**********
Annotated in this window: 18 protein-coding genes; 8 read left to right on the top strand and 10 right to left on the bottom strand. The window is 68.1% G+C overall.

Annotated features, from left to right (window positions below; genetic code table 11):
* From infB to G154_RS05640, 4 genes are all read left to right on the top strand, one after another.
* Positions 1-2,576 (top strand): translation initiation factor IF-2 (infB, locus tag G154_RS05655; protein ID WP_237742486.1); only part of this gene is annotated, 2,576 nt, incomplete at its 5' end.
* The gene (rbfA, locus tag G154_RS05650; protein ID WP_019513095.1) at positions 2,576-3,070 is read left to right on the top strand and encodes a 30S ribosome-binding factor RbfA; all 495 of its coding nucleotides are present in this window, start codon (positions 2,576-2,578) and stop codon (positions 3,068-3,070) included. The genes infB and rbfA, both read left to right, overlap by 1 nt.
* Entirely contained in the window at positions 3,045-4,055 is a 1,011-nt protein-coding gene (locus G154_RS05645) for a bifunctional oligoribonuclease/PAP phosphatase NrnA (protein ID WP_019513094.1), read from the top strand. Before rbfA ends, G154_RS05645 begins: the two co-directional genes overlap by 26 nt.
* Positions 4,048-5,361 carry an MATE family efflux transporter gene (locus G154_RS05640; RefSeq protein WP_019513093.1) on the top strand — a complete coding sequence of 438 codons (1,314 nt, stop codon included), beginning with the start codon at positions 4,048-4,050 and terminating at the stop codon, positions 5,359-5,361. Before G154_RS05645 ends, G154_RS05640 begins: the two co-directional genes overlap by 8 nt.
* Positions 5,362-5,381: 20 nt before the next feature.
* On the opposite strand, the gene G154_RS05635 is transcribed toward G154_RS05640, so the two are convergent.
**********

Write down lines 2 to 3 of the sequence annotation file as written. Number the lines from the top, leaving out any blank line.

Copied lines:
Annotated features, from left to right (window positions below; genetic code table 11):
* From infB to G154_RS05640, 4 genes are all read left to right on the top strand, one after another.